ALA argues to retain 2015 Open Internet protections with FCC comments

For Immediate Release
Mon, 07/17/2017

Contact:

Shawnda Hines

Press Officer

Washington Office

American Library Association

(202) 628-8410

shines@alawash.org

WASHINGTON, DC — The American Library Association (ALA) continues the fight for an open internet for all. In comments filed at the Federal Communications Commission (FCC), ALA questions the need to review current net neutrality rules and urges regulators to maintain the strong, enforceable rules already in place.

“Network neutrality is all about equity of access to information, and thus of fundamental interest to libraries,” said ALA President Jim Neal. “The 2015 Open Internet Order is the right reading of the law, and we do not see any reason for the FCC to arbitrarily return to this issue now. Without strong, enforceable rules protecting the open internet—like those outlined in the FCC’s 2015 Order—libraries cannot fulfill their missions, serve their patrons or support America’s communities.”

The ALA comments, filed with the American Association of Law Libraries (AALL) and the Chief Officers of State Library Agencies (COSLA), make clear that our nation’s 120,000 libraries—and their patrons—depend on fair access to broadband networks for basic services they provide in communities like connecting people to unbiased research, job searches, e-government services, health information and economic opportunity.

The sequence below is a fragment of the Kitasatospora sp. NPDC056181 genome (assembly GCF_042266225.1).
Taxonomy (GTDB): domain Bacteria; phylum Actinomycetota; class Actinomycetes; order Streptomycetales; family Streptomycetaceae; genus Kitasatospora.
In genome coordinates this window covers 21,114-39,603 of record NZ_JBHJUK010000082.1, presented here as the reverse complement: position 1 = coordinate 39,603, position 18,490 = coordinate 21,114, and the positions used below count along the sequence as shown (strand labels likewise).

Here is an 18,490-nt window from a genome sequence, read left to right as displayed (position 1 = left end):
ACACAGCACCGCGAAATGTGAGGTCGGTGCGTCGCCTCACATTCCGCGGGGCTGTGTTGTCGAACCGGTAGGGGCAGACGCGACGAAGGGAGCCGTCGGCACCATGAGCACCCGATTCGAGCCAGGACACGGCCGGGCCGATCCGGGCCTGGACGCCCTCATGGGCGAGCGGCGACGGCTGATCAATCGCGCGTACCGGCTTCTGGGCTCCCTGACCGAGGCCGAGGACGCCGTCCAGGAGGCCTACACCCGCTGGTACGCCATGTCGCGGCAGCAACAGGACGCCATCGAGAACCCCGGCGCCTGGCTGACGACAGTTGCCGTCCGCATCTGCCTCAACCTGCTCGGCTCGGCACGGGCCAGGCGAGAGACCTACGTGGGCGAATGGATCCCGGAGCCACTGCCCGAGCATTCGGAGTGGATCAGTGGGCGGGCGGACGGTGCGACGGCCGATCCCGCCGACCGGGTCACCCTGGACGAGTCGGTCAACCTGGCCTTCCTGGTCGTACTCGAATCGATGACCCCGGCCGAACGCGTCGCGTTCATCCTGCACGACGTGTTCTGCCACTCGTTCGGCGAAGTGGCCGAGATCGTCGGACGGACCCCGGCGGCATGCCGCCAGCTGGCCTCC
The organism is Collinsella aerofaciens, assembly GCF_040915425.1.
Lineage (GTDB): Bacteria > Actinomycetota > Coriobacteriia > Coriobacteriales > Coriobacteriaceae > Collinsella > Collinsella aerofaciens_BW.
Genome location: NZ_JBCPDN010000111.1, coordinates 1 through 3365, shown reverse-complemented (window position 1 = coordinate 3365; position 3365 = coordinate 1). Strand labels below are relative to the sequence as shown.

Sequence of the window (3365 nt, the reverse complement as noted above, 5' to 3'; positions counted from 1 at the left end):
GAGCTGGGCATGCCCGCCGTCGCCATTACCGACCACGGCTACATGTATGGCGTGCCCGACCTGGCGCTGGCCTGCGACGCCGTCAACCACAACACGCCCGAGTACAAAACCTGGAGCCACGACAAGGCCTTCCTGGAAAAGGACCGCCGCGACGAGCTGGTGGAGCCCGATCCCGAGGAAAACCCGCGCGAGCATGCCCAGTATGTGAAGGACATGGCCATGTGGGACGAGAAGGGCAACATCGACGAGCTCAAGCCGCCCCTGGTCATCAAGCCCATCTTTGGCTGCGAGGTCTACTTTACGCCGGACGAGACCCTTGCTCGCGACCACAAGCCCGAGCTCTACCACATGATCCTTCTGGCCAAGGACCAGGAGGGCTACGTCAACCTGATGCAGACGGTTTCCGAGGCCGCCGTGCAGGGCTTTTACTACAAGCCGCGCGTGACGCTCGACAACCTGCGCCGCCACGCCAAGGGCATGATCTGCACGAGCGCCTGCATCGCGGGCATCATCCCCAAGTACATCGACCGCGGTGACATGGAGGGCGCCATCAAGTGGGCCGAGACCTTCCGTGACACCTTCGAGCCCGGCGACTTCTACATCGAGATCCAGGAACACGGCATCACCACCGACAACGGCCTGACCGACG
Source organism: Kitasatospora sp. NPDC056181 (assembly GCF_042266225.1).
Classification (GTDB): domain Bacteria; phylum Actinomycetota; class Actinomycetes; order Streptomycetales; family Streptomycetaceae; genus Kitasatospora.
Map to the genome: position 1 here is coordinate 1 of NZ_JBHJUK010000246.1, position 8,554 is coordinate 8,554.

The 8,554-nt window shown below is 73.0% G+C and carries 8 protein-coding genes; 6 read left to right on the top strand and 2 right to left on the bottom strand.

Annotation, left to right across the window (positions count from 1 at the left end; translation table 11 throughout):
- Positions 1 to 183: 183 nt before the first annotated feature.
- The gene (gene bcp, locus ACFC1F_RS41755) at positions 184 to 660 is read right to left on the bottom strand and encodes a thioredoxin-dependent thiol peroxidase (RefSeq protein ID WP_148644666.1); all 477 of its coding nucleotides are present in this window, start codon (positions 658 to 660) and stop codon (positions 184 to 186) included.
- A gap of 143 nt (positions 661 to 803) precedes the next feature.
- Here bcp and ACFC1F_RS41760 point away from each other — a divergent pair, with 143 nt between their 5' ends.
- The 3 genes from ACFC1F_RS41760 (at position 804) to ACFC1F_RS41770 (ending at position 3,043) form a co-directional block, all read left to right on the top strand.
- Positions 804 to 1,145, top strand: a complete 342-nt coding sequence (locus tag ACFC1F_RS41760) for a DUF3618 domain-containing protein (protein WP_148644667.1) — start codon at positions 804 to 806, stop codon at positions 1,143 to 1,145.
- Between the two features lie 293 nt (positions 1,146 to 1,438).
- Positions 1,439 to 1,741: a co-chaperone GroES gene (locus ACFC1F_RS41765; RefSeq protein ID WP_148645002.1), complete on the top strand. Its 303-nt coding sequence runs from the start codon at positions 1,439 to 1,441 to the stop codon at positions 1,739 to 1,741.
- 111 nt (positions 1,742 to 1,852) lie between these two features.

Moreover, as people increasingly turn from being solely content consumers to content producers, access to the internet and other library resources empower all to participate fully in today’s vibrant digital economy. And, the comments note, the library community has always had the professional and philosophical mission of preserving the unimpeded flow of information and intellectual freedom. Libraries believe ensuring equitable access for all people and institutions is critical to our nation’s social, cultural, educational and economic well-being and the existing net neutrality rules protect that access.

Absent strong, enforceable rules, commercial ISPs have financial incentives to interfere with the openness of the internet in ways that are likely to be harmful to people who use the internet content and services provided by libraries. Being able to prioritize their own content over anything else available online would allow ISPs to reap huge dividends at internet users’ expense. Pointing to increasing consolidation in the fixed and mobile broadband markets, the comments argue that these rules are becoming more necessary, not less.

The organizations filing comments today have a long history of advocating for the open internet, most recently sending letters to the FCC and Congressional leaders articulating Net Neutrality Principles that should form the basis of any review of the FCC’s 2015 Open Internet Order.